Also uncertain: Whether mail-in ballots will require a witness signature. The Fourth Circuit of Appeals has waffled on the procedure, and election officials — including Belangia — are advising voters get a witness signature just in case there is a final ruling requiring them.

Belangia said the U.S. Postal Service has been working closely with the Greenville County Election Commission since January in preparation for Election Day.

A sign directs future poll workers where to go for training on Tuesday, Sept. 29, 2020. Greenville County Elections Director Conway Belangia said he has hired as many poll workers as his budget will allow in preparation for the Nov. 3 presidential election.

By Anna B. Mitchell
amitchell@postandcourier.com

Voters must submit their application for mail-in ballots no later than Oct. 24, Belangia said. But he urged voters not to wait.

“If you want to vote by mail, go ahead and start that now,” he said.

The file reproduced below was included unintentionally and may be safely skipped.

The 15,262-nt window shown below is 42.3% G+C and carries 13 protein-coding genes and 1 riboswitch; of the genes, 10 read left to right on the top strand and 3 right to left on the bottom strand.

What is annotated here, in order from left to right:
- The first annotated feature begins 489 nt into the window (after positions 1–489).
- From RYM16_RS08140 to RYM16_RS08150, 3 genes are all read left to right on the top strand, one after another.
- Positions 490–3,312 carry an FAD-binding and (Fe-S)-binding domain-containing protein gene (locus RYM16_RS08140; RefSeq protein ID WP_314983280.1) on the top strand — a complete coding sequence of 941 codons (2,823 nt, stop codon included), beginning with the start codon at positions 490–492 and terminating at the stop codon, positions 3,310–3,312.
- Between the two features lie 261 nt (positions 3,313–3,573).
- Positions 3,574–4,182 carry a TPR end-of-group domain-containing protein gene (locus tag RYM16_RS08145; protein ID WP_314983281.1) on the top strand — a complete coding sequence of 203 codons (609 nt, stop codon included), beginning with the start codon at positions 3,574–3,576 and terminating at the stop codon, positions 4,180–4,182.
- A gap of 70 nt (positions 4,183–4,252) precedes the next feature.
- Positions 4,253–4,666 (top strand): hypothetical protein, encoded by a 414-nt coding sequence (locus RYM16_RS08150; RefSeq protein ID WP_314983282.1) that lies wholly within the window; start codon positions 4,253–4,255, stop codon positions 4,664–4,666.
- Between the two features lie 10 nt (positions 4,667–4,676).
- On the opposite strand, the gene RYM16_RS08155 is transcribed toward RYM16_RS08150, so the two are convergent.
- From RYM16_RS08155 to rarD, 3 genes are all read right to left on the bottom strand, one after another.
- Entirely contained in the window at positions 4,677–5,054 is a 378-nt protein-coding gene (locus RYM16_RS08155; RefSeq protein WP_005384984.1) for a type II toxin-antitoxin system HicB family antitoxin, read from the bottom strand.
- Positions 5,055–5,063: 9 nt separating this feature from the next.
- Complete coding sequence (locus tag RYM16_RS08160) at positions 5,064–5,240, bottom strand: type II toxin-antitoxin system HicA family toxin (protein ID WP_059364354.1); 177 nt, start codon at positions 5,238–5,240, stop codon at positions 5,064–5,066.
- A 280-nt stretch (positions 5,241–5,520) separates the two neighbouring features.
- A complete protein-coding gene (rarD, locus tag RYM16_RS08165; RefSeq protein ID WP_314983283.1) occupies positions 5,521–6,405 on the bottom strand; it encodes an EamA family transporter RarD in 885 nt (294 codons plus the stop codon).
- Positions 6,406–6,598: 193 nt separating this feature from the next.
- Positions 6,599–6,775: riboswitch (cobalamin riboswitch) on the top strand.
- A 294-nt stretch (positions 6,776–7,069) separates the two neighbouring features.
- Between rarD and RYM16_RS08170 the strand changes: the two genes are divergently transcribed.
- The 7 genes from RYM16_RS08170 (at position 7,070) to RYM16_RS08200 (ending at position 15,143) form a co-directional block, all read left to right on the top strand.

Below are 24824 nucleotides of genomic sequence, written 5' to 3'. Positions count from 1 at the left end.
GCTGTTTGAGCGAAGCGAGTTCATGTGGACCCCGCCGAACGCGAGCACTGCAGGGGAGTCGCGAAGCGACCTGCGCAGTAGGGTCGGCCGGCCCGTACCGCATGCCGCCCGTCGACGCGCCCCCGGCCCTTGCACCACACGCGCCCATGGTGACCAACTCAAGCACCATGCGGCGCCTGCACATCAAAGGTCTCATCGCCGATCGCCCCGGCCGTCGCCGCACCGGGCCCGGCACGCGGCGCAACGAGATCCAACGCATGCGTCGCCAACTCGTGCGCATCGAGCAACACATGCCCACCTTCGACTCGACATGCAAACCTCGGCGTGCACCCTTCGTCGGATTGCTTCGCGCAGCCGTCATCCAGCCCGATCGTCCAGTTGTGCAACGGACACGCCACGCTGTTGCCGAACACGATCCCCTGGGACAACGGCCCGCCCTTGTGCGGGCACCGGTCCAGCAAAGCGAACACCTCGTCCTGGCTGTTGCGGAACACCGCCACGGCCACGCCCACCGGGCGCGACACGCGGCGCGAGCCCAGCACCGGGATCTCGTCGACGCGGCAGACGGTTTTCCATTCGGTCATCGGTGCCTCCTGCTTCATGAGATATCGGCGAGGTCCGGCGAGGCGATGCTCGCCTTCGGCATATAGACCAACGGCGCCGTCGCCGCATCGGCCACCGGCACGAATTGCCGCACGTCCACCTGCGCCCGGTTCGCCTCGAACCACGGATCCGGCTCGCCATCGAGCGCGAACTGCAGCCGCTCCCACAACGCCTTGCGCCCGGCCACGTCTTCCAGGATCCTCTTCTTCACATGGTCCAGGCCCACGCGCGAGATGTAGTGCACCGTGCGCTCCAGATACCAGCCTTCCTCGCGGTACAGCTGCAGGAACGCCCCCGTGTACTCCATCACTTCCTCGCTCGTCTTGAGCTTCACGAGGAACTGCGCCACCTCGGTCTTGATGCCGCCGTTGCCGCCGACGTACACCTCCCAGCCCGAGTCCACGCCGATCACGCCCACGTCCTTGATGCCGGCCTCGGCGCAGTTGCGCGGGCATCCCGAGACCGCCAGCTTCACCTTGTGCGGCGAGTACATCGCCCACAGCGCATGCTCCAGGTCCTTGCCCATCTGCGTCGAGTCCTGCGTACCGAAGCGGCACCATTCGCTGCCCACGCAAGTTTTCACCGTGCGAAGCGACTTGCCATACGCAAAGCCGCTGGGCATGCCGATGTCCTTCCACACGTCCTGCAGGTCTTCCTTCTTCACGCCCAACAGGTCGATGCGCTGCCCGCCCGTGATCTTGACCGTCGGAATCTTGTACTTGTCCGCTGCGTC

The commitment of mail carriers to deliver ballots, he said, has been demonstrated repeatedly in past years, with mail-in ballots spotted on the day of elections pulled and, in some cases, delivered directly to his office on Election Day. Belangia recalled another incident where two ballots landed at a postal service distribution point in Charlotte on Election Day and a mail carrier was directed to drive them personally to Greenville that day.

“That is over and above the call of duty for the Post Office,” Belangia said. “We don’t expect any change in that.”

Other tips for votersYou must register 30 days before the election. Get it done by Friday, Oct. 2 to beat the deadline.Visit GreenvilleCounty.org/VoterRegistration for updates on local polling places. At least eight sites have changed. Belangia said some churches opted out of hosting elections this year because of coronavirus concerns, and the Greenville County school district has offered to host polling locations at schools.Check that your mailing address is up-to-date at SCvotes.gov. Also, check your sample ballot. Do this before the registration deadline in case there are any problems.Bring a government-issued photo ID to your polling place. It is required. College students can register in the places where they attend school.

Post and Courier Greenville reporter Nate Cary contributed to this story.